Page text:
Why our Body Needs Magnesium? Magnesium is a mineral that our body needs for protein synthesis, energy production, glycolysis, normal functioning of muscles and nerves, control of blood glucose levels and blood pressure, as well as DNA and RNA synthesis.
Therefore, magnesium deficiency can cause a series of problems in any of the listed areas. It is essential that we take this mineral through our diet on a daily basis.
Magnesium can be found in green veggies, nuts, seeds, whole grains, fish and cereals.
Symptoms of Magnesium Deficiency
More than 50% of magnesium is stored in our bones. Also, this mineral affects our vitamin D levels, and if we combine these two factors, it is clear why magnesium deficiency can cause osteoporosis and make our bones fragile and weak.
2. Muscle Cramps
When we suffer from magnesium deficiency, the amount of calcium that flows into our nerve cells is much higher. Calcium overstimulates our nerves, and that’s how muscle cramps and twitches occur. In severe cases, this mechanism can even cause seizures.
3. High Blood Pressure
Even though there are not enough studies to support the hypothesis, observations suggest that low magnesium levels cause high blood pressure, which consequently leads to heart disease.
Low magnesium can also cause calcification of arteries, which in turn leads to high blood pressure.
To be able to create energy, our cells need magnesium. ATP or adenosine triphosphate is our main source of energy. However, in order to provide energy, it has to be bound to magnesium.
Therefore, if you are low on magnesium, you will feel tired and without energy.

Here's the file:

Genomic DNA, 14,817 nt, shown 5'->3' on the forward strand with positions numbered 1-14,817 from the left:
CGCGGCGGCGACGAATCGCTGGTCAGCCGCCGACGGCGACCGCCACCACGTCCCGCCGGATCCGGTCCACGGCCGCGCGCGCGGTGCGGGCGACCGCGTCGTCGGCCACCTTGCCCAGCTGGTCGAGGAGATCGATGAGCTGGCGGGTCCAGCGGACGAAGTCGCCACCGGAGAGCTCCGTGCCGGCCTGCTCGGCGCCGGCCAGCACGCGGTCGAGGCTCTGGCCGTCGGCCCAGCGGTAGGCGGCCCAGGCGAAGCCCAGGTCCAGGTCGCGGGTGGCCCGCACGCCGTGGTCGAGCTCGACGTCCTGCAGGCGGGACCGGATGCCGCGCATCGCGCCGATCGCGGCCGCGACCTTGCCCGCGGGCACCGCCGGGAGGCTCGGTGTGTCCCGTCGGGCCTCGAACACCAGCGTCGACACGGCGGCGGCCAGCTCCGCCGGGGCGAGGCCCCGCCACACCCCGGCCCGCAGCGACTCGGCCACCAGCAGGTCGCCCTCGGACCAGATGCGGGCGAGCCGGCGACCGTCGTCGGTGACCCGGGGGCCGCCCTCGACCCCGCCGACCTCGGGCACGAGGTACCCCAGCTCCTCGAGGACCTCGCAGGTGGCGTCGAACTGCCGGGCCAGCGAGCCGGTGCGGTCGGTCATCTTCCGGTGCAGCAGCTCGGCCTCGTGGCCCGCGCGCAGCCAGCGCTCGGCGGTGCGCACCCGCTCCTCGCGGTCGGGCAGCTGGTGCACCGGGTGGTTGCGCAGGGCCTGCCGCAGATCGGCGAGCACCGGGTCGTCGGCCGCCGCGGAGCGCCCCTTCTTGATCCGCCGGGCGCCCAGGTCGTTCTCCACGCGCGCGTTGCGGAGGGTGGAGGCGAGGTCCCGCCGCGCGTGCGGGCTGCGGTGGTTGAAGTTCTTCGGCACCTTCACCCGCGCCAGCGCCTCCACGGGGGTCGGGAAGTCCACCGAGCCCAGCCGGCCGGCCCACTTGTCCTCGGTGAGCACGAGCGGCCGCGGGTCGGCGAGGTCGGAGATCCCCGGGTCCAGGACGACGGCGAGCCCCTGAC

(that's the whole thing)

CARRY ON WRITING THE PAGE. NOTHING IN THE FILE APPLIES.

In most cases symptoms of arrhythmia due to magnesium deficiency are unnoticeable. However, sometimes, palpitations or pauses between heartbeats can occur.
Scientists believe that this condition happens due to potassium imbalance in and outside of the heart muscle because of low levels of magnesium.
Calcium can build up not only in arteries, but in airways as well. This can cause a constriction of airways in asthma patients. If that happens, an inhaler with magnesium sulfate needs to be applied to relax the airways.
Low levels of magnesium have a negative impact on your neurotransmitters and cause the constriction of nerve cells.
Both of these symptoms can cause a headache. Sometimes, medical professionals use magnesium oxide in migraine treatment.
8. Mental Health Problems
Low magnesium levels can also cause anxiety and depression. These conditions happen because there is not enough magnesium to prevent calcium from activating receptors in our brain. This can lead to nerve damage and consequently cause depression and anxiety.
Recommended daily intake of magnesium depends on the age and sex of patient. For grown women, older than 31, recommended daily dose would be 320 mg. If a woman is pregnant, she needs more magnesium (360 mg).
The recommended daily dose of this precious mineral for grown men older than 31 is 420 mg.
When to Visit a Doctor
If you notice any of the symptoms listed above that would suggest magnesium deficiency, contact your physician. He/she will recommend change in your diet or prescribe magnesium supplements or medications if necessary.